Hollywood's last major independent studio, Metro-Goldwyn-Mayer, says it has agreed in principle to be bought by Japan's Sony Corporation.
James Bond's mix of action and humour has made it a global hit
US media group Time Warner earlier withdrew its bid for MGM saying it could not agree on a price.
The Sony offer is reported to be $5bn (£2.78bn), over half in cash and the remainder the assumption of MGM debts.
The deal will give Sony access to MGM's film library, a key source of cash as more movies are released on DVD.
Sony shares fell 1.5% to 3,890 yen in Tokyo on Tuesday as traders digested the news.
MGM already has sold off many of its most famous films, such as the Wizard of Oz and Gone with the Wind.
It does, however, still owns the rights to most of the films it produced since the 1960s, including the James Bond and Pink Panther franchises.
Sony will reportedly pay $12 per MGM share, a total of $2.93bn, and take on about $2bn of MGM debt.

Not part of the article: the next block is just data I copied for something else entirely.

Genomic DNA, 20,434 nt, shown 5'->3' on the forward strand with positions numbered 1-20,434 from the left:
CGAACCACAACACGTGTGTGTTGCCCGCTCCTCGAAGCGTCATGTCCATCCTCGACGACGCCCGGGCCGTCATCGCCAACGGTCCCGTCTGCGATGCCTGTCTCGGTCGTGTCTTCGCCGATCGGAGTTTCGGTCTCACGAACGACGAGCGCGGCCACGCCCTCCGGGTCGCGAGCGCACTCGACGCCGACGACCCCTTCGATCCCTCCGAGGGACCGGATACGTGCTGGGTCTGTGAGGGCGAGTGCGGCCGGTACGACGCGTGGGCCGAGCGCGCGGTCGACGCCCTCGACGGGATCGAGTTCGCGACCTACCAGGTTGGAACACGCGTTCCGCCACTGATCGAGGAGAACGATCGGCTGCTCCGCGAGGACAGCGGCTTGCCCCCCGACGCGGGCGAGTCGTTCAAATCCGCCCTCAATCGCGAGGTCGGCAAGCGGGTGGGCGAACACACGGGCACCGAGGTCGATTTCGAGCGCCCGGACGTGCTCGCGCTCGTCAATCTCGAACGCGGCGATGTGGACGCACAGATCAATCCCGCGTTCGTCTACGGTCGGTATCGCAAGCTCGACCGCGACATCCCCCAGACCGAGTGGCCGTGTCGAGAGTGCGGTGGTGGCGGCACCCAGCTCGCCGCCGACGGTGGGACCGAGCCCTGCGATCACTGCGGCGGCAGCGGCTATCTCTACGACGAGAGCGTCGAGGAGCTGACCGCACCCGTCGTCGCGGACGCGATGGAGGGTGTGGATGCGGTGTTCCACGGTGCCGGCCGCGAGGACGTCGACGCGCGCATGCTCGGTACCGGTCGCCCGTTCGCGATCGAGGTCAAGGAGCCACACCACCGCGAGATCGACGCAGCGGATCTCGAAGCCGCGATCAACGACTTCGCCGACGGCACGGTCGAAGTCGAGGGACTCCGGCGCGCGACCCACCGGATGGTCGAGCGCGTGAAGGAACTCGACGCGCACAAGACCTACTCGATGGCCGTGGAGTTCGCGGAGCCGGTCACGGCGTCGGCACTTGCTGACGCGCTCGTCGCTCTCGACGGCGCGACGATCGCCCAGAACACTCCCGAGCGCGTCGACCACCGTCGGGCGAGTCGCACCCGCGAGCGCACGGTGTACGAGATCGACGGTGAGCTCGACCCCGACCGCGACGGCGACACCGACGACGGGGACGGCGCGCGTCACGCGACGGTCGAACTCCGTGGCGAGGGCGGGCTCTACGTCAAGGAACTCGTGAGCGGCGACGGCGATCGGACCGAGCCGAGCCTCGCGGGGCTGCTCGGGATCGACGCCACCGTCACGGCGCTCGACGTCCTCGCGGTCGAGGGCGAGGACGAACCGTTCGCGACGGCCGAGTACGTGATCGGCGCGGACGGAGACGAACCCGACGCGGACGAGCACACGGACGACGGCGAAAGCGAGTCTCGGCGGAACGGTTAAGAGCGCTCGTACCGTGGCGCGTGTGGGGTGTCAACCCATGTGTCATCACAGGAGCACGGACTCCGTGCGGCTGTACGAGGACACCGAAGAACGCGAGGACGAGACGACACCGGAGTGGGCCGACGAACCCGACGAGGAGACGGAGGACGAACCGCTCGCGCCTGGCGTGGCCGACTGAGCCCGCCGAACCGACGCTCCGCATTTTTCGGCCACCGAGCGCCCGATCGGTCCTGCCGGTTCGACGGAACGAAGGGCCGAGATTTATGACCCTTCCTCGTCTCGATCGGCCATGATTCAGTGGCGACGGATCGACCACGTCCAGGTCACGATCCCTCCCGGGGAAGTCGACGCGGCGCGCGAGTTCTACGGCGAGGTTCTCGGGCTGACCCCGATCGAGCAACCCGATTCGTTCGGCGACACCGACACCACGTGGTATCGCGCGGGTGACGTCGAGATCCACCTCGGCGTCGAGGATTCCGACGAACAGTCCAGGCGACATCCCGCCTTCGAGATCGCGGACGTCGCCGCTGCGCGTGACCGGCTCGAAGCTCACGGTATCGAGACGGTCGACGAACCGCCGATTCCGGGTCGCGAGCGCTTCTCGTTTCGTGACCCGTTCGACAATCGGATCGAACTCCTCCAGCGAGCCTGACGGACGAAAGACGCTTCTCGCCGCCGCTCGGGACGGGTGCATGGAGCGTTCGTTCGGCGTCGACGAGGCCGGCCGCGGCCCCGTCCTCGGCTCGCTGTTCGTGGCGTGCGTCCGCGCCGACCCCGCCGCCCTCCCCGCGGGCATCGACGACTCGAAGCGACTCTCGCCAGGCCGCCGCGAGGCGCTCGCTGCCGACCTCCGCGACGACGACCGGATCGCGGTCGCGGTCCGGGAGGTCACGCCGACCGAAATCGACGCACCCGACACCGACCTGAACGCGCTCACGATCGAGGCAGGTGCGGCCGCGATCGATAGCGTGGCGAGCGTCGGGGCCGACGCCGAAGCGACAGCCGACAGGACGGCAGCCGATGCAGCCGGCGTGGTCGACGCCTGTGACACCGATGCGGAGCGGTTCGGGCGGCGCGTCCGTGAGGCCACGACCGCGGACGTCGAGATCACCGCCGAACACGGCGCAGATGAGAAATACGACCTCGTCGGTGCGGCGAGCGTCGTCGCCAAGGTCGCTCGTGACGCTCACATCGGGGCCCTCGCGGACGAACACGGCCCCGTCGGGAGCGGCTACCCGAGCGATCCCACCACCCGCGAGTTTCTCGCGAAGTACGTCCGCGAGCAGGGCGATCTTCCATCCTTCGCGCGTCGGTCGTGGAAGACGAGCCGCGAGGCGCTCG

"MGM management is expected to recommend the proposed merger to its Board by September 27, 2004," said a statement issued by the studio late on Monday.
MGM was founded in the golden age of Hollywood in 1924 after a merger between Metro Pictures Corporation, Goldwyn Pictures, and Louis B Mayer Productions.
The iconic studio has been in talks with bidders for several months, and a decision on the sale is now expected to come within days.
Time Warner's offer was said to be made up of cash and shares.
The Japanese electronic giant's bid is backed by two private equity firms, Texas Pacific Group and Providence Equity Partners.
Sony also offered a security deposit of $150m.